Ukrainians Celebrate With Food, Family, and Wheat
- Ukraine celebrates Christmas on Jan. 7th in accordance with the Eastern Orthodox religious calendar. However, December 25th has also recently been named an official holiday in Ukraine.
- Christmas Eve, known as Svyat Vechir or Sviata Vecheria, falls on January 6th and is commemorated by a day of fasting (light snacking is permitted) to represent Mary’s journey to Bethlehem.
- Families gather to join in a traditional supper, and sometimes even leave an empty place setting to represent loved ones who have passed on. Other traditions include placing a small handful of hay on the table to represent Jesus in the manger.
- Children are told to look for the first star in the sky, which symbolizes the start of festivities. The dinner is commonly comprised of 12 dishes to represent the 12 apostles. Everyone present is expected to try at least a small amount of the 12 dishes, and none of the dishes can contain any meat, animal fat, milk or milk products.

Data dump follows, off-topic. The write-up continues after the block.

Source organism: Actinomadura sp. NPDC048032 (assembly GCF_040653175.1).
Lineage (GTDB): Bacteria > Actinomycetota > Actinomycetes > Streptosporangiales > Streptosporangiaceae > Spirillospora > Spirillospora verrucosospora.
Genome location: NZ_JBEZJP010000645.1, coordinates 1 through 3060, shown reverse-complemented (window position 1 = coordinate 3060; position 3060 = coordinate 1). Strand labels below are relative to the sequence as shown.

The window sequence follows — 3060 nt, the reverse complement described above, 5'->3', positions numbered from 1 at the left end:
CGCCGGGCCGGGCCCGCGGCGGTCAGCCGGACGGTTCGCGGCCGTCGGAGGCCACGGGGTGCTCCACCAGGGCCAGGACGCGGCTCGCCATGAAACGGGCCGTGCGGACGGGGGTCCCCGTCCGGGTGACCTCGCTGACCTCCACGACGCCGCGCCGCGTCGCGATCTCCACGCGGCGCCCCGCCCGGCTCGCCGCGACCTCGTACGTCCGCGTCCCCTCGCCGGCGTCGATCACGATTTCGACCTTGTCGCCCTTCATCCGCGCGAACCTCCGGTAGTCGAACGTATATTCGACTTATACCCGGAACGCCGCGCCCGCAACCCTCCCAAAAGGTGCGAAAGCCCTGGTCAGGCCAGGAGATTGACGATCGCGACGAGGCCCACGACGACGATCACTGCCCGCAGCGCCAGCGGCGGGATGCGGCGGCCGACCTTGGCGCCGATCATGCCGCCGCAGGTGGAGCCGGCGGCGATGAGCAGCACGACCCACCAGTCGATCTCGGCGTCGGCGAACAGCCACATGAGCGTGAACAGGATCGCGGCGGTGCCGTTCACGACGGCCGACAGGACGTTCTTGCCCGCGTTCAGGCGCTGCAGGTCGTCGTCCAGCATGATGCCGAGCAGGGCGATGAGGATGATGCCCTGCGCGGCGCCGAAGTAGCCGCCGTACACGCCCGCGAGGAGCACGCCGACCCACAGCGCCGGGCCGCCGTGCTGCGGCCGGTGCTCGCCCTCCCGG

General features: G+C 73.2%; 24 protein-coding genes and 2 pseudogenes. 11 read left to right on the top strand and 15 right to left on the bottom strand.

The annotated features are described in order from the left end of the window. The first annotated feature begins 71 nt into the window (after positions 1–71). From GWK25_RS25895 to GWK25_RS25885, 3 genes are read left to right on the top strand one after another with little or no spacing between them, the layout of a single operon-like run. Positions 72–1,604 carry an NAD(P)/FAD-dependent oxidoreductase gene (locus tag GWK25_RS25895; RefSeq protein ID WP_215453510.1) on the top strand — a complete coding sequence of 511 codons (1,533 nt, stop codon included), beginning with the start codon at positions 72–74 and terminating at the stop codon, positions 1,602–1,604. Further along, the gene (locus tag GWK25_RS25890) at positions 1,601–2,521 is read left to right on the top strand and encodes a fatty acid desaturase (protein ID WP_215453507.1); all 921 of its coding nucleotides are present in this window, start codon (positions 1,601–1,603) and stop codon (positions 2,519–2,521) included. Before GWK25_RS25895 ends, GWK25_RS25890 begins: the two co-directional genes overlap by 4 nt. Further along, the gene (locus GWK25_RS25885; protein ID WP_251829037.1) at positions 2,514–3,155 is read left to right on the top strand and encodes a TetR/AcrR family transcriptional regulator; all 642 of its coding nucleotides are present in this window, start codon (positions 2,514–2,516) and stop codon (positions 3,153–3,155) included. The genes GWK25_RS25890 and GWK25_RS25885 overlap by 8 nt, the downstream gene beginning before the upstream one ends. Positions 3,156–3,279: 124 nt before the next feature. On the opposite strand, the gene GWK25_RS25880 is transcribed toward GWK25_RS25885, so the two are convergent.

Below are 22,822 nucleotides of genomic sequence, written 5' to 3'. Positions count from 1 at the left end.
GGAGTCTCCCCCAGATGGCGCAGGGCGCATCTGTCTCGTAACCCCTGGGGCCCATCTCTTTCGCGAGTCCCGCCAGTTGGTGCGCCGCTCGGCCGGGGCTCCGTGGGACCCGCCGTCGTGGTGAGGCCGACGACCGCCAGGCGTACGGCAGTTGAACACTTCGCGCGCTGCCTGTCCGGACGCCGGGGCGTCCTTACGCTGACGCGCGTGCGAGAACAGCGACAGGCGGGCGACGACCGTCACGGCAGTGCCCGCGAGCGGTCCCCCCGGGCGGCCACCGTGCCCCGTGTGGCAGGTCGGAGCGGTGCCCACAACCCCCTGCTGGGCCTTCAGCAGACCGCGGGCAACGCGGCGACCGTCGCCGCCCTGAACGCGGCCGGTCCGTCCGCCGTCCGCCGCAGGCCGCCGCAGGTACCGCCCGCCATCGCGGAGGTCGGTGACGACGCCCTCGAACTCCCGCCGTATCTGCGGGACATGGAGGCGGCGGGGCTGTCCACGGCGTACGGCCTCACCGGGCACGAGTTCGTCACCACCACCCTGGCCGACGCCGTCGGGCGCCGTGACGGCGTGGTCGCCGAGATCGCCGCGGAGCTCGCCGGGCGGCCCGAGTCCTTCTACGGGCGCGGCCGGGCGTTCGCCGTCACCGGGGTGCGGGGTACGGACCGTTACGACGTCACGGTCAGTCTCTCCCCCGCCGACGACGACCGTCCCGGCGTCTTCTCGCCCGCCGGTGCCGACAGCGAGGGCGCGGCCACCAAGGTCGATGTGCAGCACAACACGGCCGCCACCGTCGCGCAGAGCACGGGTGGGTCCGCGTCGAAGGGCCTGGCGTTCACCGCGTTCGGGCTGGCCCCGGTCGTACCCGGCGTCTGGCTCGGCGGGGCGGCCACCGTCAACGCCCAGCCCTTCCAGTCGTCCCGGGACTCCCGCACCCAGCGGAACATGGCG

- Before anyone starts to eat, the eldest family member recites a prayer as everyone stands at their place setting followed by a carol joined in by everyone.
- The first dish served on Svyat Vechir is always kutya, which consists of cooked wheat mixed with honey, ground poppy seeds and sometimes nuts. If you’re interested in making kutya for your own family Christmas, here’s a recipe!
- In Ukrainian Happy/Merry Christmas is ‘Христос Рождається’ (Christ is Born).
- The room where Sviata Vecheria is eaten normally has a Didukh decoration placed in it. The Didukh is a made from wheat and symbolizes the large wheat fields in Ukraine. It literally means ‘grandfather spirit’ and can represent people’s ancestors being with them in their memories.
- After the meal, people love to sing carols or ‘Koliadky’. They can be sung around the table or go from door to door to neighbours as a Vertep.
- The Ukrainian carol ‘Shchedryk’ is where the popular ‘Carol of the Bells’ came from.
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